Dan Wampfler Fall 2015, Dunham Cellars
One of my favorite Northwest winemakers, Dan Wampfler, continues to impress with his fantastic new releases. I was recently able to taste some of the new wines from Dunham with head winemaker Dan Wampfler. Dunham Cellars was created in by Eric Dunham 1995 and is one of the older and most prestigious wineries in Walla Walla. Wampfler, formerly with Columbia Crest, has a background in making everything from Sparkling wine to Riesling to Cabernet at his former employer. Dan has brought that depth of knowledge to Dunham. His releases combine richness, fruit character and great terroir. As Dan says, he wants his wines to have a sense of place. . . and they most certainly do.
This year marks the 20th anniversary of Dunham Cellars. I was very impressed with his new release wines, especially his new release late harvest Riesling (95, WWB), as well as his 2009 Founders Reserve (also rated 94 points), a wine that was dedicated to the founders of Dunham, Eric and Mike Dunham, who tragically both passed away in the last two years. The Founders Reserve is a blend of Merlot, Cabernet and Syrah from the Lewis Vineyard. It is a full bodied, terroir driven and impressive effort that will cellar beautifully for decades and represents the highest rated red that I’ve every tried from Dunham. The 2014 Late Harvest Riesling is a special wine and is one of the best of its kind in Washington. The combination of richness and acidity in this wine is nothing short of superlative. It is the perfect pairing for a rich vanilla ice cream. Here is my latest interview with Dunham head winemaker, Dan Wampfler, followed by reviews of the new release wines from Dunham Cellars. Find these wines at dunhamcellars.com #dunhamcellars
WWB: Can you talk about the winemaking in the 2012 Dunham Cabernet which is your new release?
DW: I think with the prior vintage  being cool and more feminine and food friendly and lower alcohol. ‘12 was a ripe vintage and we didn’t want to swing too far the other way. We wanted to capture the brightness, acidity and fresh fruit but led the vintage speak for itself. It is kind of a transitional wine from two previous cool vintages. We dialed up the new oak percentage and pressed pretty gently.
WWB: One of the most esteemed vineyards in Washington is the Lewis vineyard. I am interested in what kind of flavor profiles that you are typically able to obtain in the red wines? Can you talk about the character of the vineyard?
DW: Obviously we do a single vineyard Cabernet, Merlot and Syrah and there is a common thread of ripe cherry and cherry pie character. The Lewis Vineyard Cabernet shows that cherry pie right off the bat. The Syrah has that cherry pie character but also earth, orange peel and subtle flavors. The Cab is more dark notes and with the Merlot as well you see that cherry pie flavor profile. You see that ripe cherry with all of our wines made from the Lewis vineyard.
WWB: One of the better value wines that I have had this year from Washington was the 2012 Trutina. I was impressed with the layers, as well as the richness and structure of the wine. Can you talk about the winemaking and the blending in this wine?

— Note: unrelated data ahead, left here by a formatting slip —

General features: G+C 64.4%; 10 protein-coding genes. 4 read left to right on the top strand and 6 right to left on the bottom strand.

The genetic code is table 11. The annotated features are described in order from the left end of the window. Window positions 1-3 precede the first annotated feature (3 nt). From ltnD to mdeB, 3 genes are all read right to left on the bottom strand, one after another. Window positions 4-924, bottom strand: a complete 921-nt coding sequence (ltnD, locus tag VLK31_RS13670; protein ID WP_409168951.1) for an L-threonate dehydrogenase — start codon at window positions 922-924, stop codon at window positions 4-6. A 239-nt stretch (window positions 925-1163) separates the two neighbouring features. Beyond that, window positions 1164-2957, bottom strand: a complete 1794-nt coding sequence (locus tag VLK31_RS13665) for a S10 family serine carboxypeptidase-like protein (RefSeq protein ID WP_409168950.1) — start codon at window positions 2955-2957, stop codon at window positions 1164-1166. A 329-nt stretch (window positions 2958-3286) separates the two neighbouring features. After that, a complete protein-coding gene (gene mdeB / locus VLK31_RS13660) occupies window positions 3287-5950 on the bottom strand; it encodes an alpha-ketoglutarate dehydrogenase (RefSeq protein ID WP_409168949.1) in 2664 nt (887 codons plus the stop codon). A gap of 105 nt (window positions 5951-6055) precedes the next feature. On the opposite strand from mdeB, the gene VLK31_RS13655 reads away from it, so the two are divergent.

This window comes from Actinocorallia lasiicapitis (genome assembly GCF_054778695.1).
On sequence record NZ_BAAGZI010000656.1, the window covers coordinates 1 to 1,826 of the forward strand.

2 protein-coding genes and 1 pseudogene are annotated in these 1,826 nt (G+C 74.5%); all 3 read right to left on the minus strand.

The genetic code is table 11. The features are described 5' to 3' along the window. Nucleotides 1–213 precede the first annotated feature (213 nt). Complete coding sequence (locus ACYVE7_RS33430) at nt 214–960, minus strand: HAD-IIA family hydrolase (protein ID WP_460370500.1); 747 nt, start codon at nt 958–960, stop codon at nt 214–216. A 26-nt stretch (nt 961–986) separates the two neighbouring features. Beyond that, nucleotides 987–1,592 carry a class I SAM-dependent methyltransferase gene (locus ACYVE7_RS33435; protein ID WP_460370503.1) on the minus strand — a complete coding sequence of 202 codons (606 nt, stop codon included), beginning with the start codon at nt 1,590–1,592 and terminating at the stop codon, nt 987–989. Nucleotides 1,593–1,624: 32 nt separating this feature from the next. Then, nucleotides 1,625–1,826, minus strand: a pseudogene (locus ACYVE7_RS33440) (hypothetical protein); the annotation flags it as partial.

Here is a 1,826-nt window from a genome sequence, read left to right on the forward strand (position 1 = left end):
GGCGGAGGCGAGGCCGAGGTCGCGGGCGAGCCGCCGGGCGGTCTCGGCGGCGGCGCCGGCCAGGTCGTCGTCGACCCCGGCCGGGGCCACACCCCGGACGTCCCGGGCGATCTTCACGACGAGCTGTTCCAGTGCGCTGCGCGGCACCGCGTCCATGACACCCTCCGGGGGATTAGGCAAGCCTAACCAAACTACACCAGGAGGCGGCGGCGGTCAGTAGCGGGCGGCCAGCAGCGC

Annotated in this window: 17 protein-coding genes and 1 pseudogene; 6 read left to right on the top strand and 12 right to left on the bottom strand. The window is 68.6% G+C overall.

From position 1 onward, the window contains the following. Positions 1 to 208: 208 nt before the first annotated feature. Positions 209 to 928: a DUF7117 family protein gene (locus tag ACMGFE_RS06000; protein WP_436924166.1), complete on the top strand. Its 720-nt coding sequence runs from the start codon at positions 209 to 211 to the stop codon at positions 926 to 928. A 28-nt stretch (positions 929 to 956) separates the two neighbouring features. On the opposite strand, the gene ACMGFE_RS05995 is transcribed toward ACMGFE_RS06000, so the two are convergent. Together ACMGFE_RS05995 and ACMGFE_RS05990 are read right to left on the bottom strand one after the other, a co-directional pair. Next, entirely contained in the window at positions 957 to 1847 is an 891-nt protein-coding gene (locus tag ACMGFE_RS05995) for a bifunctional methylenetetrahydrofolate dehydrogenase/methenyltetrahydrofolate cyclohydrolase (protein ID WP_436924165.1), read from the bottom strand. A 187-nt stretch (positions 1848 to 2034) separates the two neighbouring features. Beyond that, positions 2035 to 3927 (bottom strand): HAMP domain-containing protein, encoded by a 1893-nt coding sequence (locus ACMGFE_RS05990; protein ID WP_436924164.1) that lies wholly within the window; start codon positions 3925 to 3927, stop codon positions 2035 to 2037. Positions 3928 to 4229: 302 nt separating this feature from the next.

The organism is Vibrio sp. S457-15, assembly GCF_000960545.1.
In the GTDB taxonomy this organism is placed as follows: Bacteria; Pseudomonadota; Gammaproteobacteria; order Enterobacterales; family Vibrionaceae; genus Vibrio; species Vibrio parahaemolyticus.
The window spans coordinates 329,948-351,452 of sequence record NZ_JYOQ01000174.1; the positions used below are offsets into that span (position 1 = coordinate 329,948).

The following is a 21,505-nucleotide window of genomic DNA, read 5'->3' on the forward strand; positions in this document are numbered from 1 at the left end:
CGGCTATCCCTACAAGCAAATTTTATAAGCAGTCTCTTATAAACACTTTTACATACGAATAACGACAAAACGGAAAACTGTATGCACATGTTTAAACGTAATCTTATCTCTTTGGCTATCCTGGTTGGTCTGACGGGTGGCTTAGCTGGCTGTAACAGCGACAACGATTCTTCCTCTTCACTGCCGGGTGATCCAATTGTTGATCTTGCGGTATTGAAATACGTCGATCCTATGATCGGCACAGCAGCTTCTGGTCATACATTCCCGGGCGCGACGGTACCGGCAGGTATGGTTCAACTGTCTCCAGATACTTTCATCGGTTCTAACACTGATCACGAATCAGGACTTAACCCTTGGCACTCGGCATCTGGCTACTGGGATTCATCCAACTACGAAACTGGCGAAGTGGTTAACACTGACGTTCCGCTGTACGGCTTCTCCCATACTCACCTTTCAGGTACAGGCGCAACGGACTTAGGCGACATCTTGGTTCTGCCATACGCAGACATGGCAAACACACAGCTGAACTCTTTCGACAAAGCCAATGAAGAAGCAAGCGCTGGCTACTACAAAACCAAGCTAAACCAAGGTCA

DW: Trutina is our Bordeaux style blend and is Latin for balance. . . as in, don’t drink too much you might lose your Trutina. To have a balanced wine that is layered is what you want. It has 45% Cabernet, 38% Merlot, 10% Malbec, 2% Petite Verdot, and a touch of Syrah, 5%. And we have a pretty varied barrel program for this from new oak and used oak. And that is the idea to make a balanced wine that is layered and intriguing.
WWB: We talked about your new wine, the 2009 Founders Reserve and this is the first time that you have done this project with the blending all three varietals to make this wine. It comes from an exceptional vintage, 2009. Can you talk about making this wine and choosing the blend for this wine and how you saw each Lewis vineyard varietal this year?
DW: 2009 was a ripe year as you have suggested and we have always kept the Lewis Cab, Merlot and Syrah separate. We thought that this year was so exceptional and purity of varietal character and we started playing around with a blend of the three varietals. We felt that during the bench trials of blending this wine that this [current blend] was the right combination that accentuated the cherry character and no one varietal was dominant. You didn’t want to put too much of one varietal in it and to me it was a balanced, premium, Lewis blend. I wasn’t looking for specific percentage points in the blend but was looking for the most balanced Lewis wine.
WWB: I know you are big fan of Riesling and I just had the opportunity to review new late harvest release. Can you talk about what you were trying to accomplish with the wine with balance, acid structure and richness?
DW: First of all, as a winemaker I love challenges. Late Harvest Riesling is a major challenge for a winemaker. You have to be concerned about the fruit and the timing of things, like when to pick and when to ferment and when to stop the fermentation process. The goal for me with this wine, and I think in any wine, is to seek balance and the balance for me in the late harvest Riesling is acidity, mouthfeel and aromatics. There is consistency with the aromatics and flavors from vintage to vintage but I am looking to find it as viscous as I can push it and I am looking for acidity that gives you the lingering finish. I want the wine to be so it is not so sweet that you don’t want another sip but that is where the acidity comes in that it makes you want more. The aromatics with this wine evolve with time and I want people to smell it and say that this is definitely a late harvest Riesling.